Figure 2. FESEM micrographs of cotton fabrics: (a) non-functionalized and (b) In Situ functionalized with CuO NPs.
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Figure 3. Scheme of the second step for textile functionalization by the ex situ method.
Figure 3. Scheme of the second step for textile functionalization by the ex situ method.
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Figure 4. Schematic representation of Gram-positive (left) and Gram-negative (right) bacteria.
Figure 4. Schematic representation of Gram-positive (left) and Gram-negative (right) bacteria.
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Figure 5. Diagram presentation of the mechanisms of the antimicrobial activity of textile materials functionalized with CuO NPs: (a) release of copper ions, (b) contact of CuO NPs with bacteria, and (c) reactive oxygen species.
Figure 5. Diagram presentation of the mechanisms of the antimicrobial activity of textile materials functionalized with CuO NPs: (a) release of copper ions, (b) contact of CuO NPs with bacteria, and (c) reactive oxygen species.
Molecules 25 05802 g005
Table 1. Summary of the functionalization of textile materials with CuO NPs conducted by the in situ method.
Table 1. Summary of the functionalization of textile materials with CuO NPs conducted by the in situ method.
PrecursorTextile SubstrateShape of Particles/StructureCrystal Structure/Size of ParticlesApplication MethodAdditional Treatment/OthersFunctionalityWashing TestingAntimicrobial ActivityAntimicrobial TestRef.
0.005 M Cu(Ac)2·XH2OCottonNR15 nmSonochemical/ultrasonic irradiation (20 kHz)No additional treatmentAntibacterial activityNRE. coli (ATCC 10407), S. aureus (ATCC 29067)NR[42]
0.04 mol Cu(CH3COO)2·H2OCottonNR~10–20 nmSonochemical/ultrasonic irradiation (20–27 kHz)No additional treatmentAntibacterial activityNRE. coli (ATCC 10407)USP 51[43]
4.8 × 10−4 M CuSO4·5H2OCottonNR10 nmUltrasonic irradiation (20 kHz)Fabric was washed with 5% sodium dodecyl sulfate at 40 °C for 1 h.Antibacterial activityNRS. aureus, E. coliNR[44]
8 g Cu(CH3COO)2·H2OCottonNR60–80 nmSonochemicalRoll to roll coatingAntibacterial activity65 cycles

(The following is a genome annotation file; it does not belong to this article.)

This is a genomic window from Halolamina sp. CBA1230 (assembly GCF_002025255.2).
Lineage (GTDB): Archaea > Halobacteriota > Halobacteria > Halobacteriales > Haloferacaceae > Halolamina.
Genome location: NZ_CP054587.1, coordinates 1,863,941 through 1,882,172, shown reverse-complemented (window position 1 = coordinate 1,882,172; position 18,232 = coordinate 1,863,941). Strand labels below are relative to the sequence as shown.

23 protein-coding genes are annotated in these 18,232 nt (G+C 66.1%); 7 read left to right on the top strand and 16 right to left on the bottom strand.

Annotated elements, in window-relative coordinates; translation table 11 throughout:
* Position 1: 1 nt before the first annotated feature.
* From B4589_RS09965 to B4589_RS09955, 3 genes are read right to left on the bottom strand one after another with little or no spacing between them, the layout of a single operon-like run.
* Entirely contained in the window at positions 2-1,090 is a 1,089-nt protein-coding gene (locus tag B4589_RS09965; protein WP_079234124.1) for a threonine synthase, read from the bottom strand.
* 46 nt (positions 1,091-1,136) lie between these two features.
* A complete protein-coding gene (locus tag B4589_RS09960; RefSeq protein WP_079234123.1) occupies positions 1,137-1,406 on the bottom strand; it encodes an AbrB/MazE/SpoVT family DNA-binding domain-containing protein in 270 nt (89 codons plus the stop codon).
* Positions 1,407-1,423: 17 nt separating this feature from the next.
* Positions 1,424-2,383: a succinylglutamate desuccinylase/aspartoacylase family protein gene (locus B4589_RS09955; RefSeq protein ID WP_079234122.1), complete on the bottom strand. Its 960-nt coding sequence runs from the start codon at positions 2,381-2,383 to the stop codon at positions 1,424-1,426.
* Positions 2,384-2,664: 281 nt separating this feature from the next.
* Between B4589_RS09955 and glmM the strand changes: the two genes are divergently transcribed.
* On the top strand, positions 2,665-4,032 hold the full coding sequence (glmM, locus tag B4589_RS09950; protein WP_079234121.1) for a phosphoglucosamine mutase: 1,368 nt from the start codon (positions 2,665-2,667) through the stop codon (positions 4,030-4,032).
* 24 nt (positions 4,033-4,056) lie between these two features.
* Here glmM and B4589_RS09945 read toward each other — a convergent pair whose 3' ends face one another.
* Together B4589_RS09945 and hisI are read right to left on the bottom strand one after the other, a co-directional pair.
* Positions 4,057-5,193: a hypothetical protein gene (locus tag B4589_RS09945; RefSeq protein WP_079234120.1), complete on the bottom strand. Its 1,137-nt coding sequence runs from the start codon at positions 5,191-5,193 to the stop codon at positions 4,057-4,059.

The hospital protocols of hygienic washing (75 °C) was used.
EN ISO 6330
S. aureus (ATCC 6538), E. coli (ATCC 8739)BS EN ISO 20743:2007[52]
0.01 M Cu(Ac)2CottonNRMonoclinic
Crystallite size: ~10 nm. Particle size on cotton: ~30 nm
Sonochemical (20 kHz)Roll-to-roll coatingAntibacterial activityNRS. aureus, Acinetobacter baumannii (A. baumannii), E. coliNR[53]
0.01 M Cu(Ac)2·XH2OCotton and hybrid fabric polyester: cotton (65:35)NR~80 nmSonochemical installationRoll to roll coatingAntibacterial activityNRS. aureus, E. coliNR[45]
0.005 mol CuSO4·5H2OCottonNRNRUltrasound irradiation (20 kHz)0.001 M sodium dodecyl sulfate, cetyl tri-methyl ammonium bromide, triton X-100, and 0.001 M alkyl hydroxy-ethyl dimethyl ammonium chloride surfactants were used in the functionalization process.Antibacterial activity5 and 10 cycles at room temperatureE. coli, S. aureus, Candida albicans (C. albicans), Microsporum canis (M. canis)AATCC 100 (2004)[54]
Cu(Ac)2·XH2OCottonNRNRSonochemical/ultrasonic irradiation (20 kHz)Two pilot scale machinesAntibacterial activityNRS. aureus (ATCC 6538), Pseudomonas aeruginosa (P. aeruginosa) (ATCC 15442), A. baumannii (NCTC 10303), E. coli (ATCC 8739), methicillin-resistant Staphylococcus aureus (MRSA) (NCTC 10442)BS EN ISO 20743:2007[46]
Copper ionsCottonNRMonoclinic
Various sizes
Ultrasonic irradiation (19 kHz)No additional treatmentAntibacterial activity65 cycles
Washed at 75 °C
S. aureus, MRSA, A. baumannii, E. coli, P. aeruginosaNR[55]